The definitive treatment of ureteral obstructions is reconstructive surgery. However, immunosuppressive therapy commonly causes fibrosis and loss of capsular vessels, which increase the difficulty of surgical revisions.8 In our case, the patient had reconstructive surgery; however, stenosis reoccurred in 3 weeks. Retrograde endoscopic approach failed, and hence the antegrade approach was the sole treatment option. The ureteral stent was placed with a percutaneous antegrade intervention (Figure 5). Despite the long-term follow-up with a double J stent, obstruction reoccurred and the retrograde stent replacement procedure failed again. Steep angulation of the proximal ureter and orifical preocclusive stenosis prevented our attempts to pass the catheter into the bladder. Another access point provided a proper angle and sufficient support for the catheter and guidewire combination. Close proximity of the puncture location and the ureteropelvic junction created difficulty for the task of shaping the proximal loop of the double J stent (Figure 3). The problem was managed by catching the proximal loop of the stent with forceps and pulling the stent through to the upper calyx (Figure 4 and Figure 5).

Retrograde replacement of double J stents may fail in up to 25% of cases with ureteral obstructions.9 In our experience, if the retrograde stent procedure fails once, then subsequent stent replacements must be via an antegrade approach. Ureteral occlusions or near-occlusion high-grade stenoses require greater catheter backup force. For antegrade interventions, we generally prefer upper-to-middle calyx puncture. Proximal ureter stenosis may cause detrimental angulations. Steep cranial angulations of proximal ureter and ureteropelvic tight stenoses may require direct puncture of the renal pelvis or another calyx to achieve a suitable angle. The double-puncture technique is a useful method with which to manage severe/hostile angulations of proximal ureter and near-occlusion tight stenosis of the ureteropelvic junction. Antegrade ureteral stent placement may fail in some cases. The extra-anatomic stent technique can be used as a salvage treatment. However, it is a difficult technique, and surgical skills are required.10 We suggest that our double-puncture technique will facilitate success in the cases of long-segment tight stenosis, steep angulation of ureteropelvic junction, and tortuous ureters. The double-puncture technique preserves the native ureter passage; also, it is a safer procedure compared with extra-anatomic stent placement. A disadvantage of the double-puncture technique is the higher risk of vascular injury; however, this problem can be mitigated by ultrasonography-guided puncture.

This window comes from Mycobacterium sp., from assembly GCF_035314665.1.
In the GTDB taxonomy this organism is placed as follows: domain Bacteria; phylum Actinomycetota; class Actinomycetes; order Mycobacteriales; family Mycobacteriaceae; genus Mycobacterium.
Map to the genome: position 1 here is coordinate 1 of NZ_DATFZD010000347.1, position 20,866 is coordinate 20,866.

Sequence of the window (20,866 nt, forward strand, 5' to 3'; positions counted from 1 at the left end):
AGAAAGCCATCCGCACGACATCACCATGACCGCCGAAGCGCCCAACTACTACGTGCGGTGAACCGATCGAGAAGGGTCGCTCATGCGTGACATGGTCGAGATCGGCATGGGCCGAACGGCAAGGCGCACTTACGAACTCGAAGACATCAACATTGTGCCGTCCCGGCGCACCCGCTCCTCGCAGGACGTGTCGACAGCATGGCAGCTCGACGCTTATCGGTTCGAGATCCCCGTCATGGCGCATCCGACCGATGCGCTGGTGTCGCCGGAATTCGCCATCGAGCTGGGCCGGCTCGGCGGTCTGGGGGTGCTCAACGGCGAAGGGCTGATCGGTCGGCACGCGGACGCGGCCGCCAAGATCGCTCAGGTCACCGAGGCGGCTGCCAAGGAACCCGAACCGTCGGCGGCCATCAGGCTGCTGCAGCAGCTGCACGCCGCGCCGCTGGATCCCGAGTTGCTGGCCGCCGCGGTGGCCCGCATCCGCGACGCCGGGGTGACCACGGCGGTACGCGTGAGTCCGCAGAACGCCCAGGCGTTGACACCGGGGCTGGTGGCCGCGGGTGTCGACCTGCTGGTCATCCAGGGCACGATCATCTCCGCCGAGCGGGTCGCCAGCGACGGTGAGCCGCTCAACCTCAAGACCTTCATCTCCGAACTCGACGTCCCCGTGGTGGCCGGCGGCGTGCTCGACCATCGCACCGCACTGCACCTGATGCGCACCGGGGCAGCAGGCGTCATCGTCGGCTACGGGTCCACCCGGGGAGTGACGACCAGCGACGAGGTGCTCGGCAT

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DOI : 10.6002/ect.2020.0184


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From the Medical Park Izmir Hospital, Izmir, Turkey
Acknowledgements: The author has not received any funding or grants in support of the presented research or for the preparation of this work and has no declarations of potential interest.
Corresponding author: Utku Mahir Yildirim, Medical Park Izmir Hospital, Yeni Girne Blvd 1825 St No. 12 Karsiyaka, 35575 Izmir, Turkey
Phone: +90 532 658 94 77
E-mail: utkumahir@yahoo.com